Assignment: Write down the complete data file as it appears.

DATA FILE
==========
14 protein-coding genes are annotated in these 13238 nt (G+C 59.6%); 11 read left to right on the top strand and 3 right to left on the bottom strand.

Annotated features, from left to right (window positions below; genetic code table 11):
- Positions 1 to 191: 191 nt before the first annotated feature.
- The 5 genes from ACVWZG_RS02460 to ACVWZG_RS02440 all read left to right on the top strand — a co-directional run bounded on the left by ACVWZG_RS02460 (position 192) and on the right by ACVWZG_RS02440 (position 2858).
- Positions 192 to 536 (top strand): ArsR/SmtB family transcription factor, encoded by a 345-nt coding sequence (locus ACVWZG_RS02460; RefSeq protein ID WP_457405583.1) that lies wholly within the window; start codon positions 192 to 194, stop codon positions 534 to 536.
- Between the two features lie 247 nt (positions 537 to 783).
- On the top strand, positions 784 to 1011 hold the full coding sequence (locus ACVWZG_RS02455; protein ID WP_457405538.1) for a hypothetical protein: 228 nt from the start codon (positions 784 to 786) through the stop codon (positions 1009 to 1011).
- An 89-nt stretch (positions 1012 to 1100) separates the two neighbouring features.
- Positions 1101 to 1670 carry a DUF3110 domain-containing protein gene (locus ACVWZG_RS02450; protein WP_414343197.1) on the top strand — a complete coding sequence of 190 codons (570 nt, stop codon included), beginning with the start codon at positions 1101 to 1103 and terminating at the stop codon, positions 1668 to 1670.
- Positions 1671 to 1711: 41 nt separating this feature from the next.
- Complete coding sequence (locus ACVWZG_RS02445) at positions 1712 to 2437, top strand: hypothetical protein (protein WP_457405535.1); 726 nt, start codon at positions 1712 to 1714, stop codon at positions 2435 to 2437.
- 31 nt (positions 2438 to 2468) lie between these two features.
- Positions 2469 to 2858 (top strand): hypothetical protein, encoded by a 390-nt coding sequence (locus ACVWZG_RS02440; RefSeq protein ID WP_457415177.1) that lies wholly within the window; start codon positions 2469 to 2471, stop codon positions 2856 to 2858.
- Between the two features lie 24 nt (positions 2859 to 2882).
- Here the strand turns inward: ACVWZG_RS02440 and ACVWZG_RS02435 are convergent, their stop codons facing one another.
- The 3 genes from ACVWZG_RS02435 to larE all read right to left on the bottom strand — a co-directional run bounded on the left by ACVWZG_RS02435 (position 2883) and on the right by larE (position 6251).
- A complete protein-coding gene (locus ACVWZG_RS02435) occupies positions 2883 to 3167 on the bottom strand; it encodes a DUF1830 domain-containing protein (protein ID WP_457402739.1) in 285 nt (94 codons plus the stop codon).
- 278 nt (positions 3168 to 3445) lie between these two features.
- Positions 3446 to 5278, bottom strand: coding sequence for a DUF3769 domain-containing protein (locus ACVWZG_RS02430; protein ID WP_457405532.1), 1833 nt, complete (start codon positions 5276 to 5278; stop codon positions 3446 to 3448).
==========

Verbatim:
14 protein-coding genes are annotated in these 13238 nt (G+C 59.6%); 11 read left to right on the top strand and 3 right to left on the bottom strand.

Annotated features, from left to right (window positions below; genetic code table 11):
- Positions 1 to 191: 191 nt before the first annotated feature.
- The 5 genes from ACVWZG_RS02460 to ACVWZG_RS02440 all read left to right on the top strand — a co-directional run bounded on the left by ACVWZG_RS02460 (position 192) and on the right by ACVWZG_RS02440 (position 2858).
- Positions 192 to 536 (top strand): ArsR/SmtB family transcription factor, encoded by a 345-nt coding sequence (locus ACVWZG_RS02460; RefSeq protein ID WP_457405583.1) that lies wholly within the window; start codon positions 192 to 194, stop codon positions 534 to 536.
- Between the two features lie 247 nt (positions 537 to 783).
- On the top strand, positions 784 to 1011 hold the full coding sequence (locus ACVWZG_RS02455; protein ID WP_457405538.1) for a hypothetical protein: 228 nt from the start codon (positions 784 to 786) through the stop codon (positions 1009 to 1011).
- An 89-nt stretch (positions 1012 to 1100) separates the two neighbouring features.
- Positions 1101 to 1670 carry a DUF3110 domain-containing protein gene (locus ACVWZG_RS02450; protein WP_414343197.1) on the top strand — a complete coding sequence of 190 codons (570 nt, stop codon included), beginning with the start codon at positions 1101 to 1103 and terminating at the stop codon, positions 1668 to 1670.
- Positions 1671 to 1711: 41 nt separating this feature from the next.
- Complete coding sequence (locus ACVWZG_RS02445) at positions 1712 to 2437, top strand: hypothetical protein (protein WP_457405535.1); 726 nt, start codon at positions 1712 to 1714, stop codon at positions 2435 to 2437.
- 31 nt (positions 2438 to 2468) lie between these two features.
- Positions 2469 to 2858 (top strand): hypothetical protein, encoded by a 390-nt coding sequence (locus ACVWZG_RS02440; RefSeq protein ID WP_457415177.1) that lies wholly within the window; start codon positions 2469 to 2471, stop codon positions 2856 to 2858.
- Between the two features lie 24 nt (positions 2859 to 2882).
- Here the strand turns inward: ACVWZG_RS02440 and ACVWZG_RS02435 are convergent, their stop codons facing one another.
- The 3 genes from ACVWZG_RS02435 to larE all read right to left on the bottom strand — a co-directional run bounded on the left by ACVWZG_RS02435 (position 2883) and on the right by larE (position 6251).
- A complete protein-coding gene (locus ACVWZG_RS02435) occupies positions 2883 to 3167 on the bottom strand; it encodes a DUF1830 domain-containing protein (protein ID WP_457402739.1) in 285 nt (94 codons plus the stop codon).
- 278 nt (positions 3168 to 3445) lie between these two features.
- Positions 3446 to 5278, bottom strand: coding sequence for a DUF3769 domain-containing protein (locus ACVWZG_RS02430; protein ID WP_457405532.1), 1833 nt, complete (start codon positions 5276 to 5278; stop codon positions 3446 to 3448).